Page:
Chastity: the most unnatural of the sexual perversions.
Republicans are looking for any excuse to stall or kill domestic violence legislation
The federal reauthorization of the Violence Against Women Act has fallen victim to political bickering, with the House of Representatives and the Senate refusing even to consider the versions passed by each other, the Idaho Statesman reports.
Idaho Republican Sen. Mike Crapo, a sponsor of the Senate version, said it was pure gridlock, and he's not sure how the standoff will be resolved. "I think there's a bit of a stare-down going on there with the House leadership and the Senate leadership," Crapo said in an interview. ... The gridlock is another sign of Congress' inability to do much of anything but bicker this year. This is the third time the Violence Against Women Act has been up for reauthorization since 2000 and it has never been controversial before. The landmark 18-year-old law includes measures to help victims of sexual assault and domestic violence; among other things it provides short-term housing for abused women and grants for law enforcement staffing and training.
Here is the background:
A critical federal measure to assist victims of domestic violence has passed in the United States Senate in March. Idaho Senator Mike Crapo joined with Senator Patrick Leahy (D-Vermont) in introducing the reauthorization of the Violence Against Women Act (VAWA), S. 1925.
“I am a long-time champion of the prevention of domestic violence because I have seen the impact of this abuse in Idaho,” Crapo said. “The Act provides critical services to victims of violent crime, as well as agencies and organizations that provide important aid to those victims.”
Crapo noted that VAWA has been the centerpiece of the nation’s commitment to end domestic, dating and sexual violence for nearly eighteen years. The measure provides access to legal and social services for survivors of domestic violence, and provides training to law enforcement, prosecutors, judges, attorneys and advocates to address these crimes in our nation’s communities.
“Last year in Idaho, twenty-two people were killed by a domestic partner,” Crapo added. “Approximately one in three adolescent girls in the United States is a victim of physical, emotional, or verbal abuse from a dating partner. Nearly one in ten high school students nation-wide were hit, slapped, or physically hurt on purpose by their boyfriend or girlfriend. Future tragedies must be prevented. While we may not all agree on the specifics of this reauthorization, all of us agree that we must end domestic violence, dating violence, sexual assault and stalking in the United States.”
The widely-supported legislation, which passed the senate 68 to 31, improves existing programs to address evolving needs in the fight against domestic violence, dating violence, sexual assault and stalking. VAWA provides tools to prevent domestic violence homicides by supporting training to those law enforcement officers, victim service providers and court personnel who are working on the frontlines to eliminate domestic violence. The legislation also promotes accountability to ensure that federal funds are used for their intended purposes, and consolidates programs and reduces authorization levels to address fiscal concerns while focusing on the programs that have been the most successful.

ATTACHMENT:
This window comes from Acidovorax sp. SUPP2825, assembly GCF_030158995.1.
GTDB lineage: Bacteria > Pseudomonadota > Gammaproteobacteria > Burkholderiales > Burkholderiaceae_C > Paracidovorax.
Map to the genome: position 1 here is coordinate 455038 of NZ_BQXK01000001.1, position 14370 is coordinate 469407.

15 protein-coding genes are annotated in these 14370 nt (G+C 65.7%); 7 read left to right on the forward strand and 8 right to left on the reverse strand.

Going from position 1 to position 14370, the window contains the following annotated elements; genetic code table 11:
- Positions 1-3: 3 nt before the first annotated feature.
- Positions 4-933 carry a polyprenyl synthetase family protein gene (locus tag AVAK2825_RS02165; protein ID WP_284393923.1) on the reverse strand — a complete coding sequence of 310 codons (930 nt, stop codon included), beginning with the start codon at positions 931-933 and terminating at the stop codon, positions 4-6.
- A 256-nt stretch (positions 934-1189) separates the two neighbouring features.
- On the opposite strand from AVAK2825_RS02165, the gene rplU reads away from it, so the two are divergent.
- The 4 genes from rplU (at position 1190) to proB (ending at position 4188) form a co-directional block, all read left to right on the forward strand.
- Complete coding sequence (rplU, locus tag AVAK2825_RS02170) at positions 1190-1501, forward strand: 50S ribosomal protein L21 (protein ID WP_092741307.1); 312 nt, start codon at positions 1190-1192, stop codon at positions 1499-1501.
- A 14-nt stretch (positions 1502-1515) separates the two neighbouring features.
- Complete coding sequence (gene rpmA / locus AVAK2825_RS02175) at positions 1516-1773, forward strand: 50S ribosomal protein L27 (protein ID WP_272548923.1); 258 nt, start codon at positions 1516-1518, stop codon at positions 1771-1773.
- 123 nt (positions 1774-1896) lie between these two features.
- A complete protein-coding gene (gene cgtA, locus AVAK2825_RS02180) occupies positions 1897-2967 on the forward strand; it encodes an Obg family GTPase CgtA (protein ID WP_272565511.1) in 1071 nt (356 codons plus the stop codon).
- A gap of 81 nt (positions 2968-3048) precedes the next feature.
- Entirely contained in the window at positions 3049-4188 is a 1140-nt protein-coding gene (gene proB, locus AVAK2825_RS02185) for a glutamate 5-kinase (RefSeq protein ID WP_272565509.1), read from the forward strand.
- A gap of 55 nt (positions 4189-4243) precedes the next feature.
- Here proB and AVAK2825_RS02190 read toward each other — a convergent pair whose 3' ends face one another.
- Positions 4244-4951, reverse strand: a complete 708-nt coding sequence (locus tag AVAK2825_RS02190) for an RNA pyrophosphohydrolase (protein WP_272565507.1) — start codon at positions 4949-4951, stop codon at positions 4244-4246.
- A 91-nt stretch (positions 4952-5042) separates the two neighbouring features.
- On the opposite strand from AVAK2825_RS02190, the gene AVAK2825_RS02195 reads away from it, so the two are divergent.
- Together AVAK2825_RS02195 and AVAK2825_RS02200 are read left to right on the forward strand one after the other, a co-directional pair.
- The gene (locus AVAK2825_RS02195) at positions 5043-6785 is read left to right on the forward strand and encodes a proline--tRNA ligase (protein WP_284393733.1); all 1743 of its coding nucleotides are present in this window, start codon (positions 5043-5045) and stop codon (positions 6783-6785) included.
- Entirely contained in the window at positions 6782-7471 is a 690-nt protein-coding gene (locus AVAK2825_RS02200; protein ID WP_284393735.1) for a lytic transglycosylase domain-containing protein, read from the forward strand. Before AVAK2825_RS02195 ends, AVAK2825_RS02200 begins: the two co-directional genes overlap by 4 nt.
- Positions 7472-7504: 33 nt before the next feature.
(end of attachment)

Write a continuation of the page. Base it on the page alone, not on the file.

The House version took direct aim at immigrant victims:
The House passed its own version last week stripping out the new provisions, drawing a veto threat from President Barack Obama, who said it didn't do enough to protect battered immigrants, Native Americans or gays. The White House said in a statement that the House version took "direct aim at immigrant victims of domestic violence and sexual assault" and jeopardized victims by placing them "directly in harm's way."
The House now refuses to negotiate over the Senate version of the bill, saying it includes fees associated with visas for immigrant abuse victims and that a clause in the Constitution requires all bills that raise revenue to originate in the House.
Few laws have had a greater impact on the lives of women in this country than the Violence Against Women Act (VAWA). By shining a light on the insidious crimes of domestic and sexual violence, this law’s initial passage nearly 20 years ago sent a powerful message that violence against women would no longer be tolerated. The days of dismissing these crimes with a joke or a shrug were over. The resources, training and law enforcement tools provided by VAWA transformed the criminal justice and community-based response to abuse. It gave support and protection to the victims who for generations had been blamed, humiliated and ignored.
With each reauthorization of this landmark law, Congress has repeatedly shown its bipartisan commitment to ending domestic and sexual violence by building on the protections in the initial legislation and expanding the reach of VAWA to meet the remaining unmet needs of victims. - Statement Of Senator Patrick Leahy (D-Vt.)
Chairman, Senate Judiciary Committee,
On The Violence Against Women Reauthorization Act Of 2012
Senate Majority Leader Harry Reid, D-Nev., said this week that the Republicans who controlled the House were engaged in "blatant obstruction" of the bill.
"The truth is Republicans are looking for any excuse to stall or kill this worthy legislation," Reid said in a speech on the Senate floor. "And American women aren't fooled."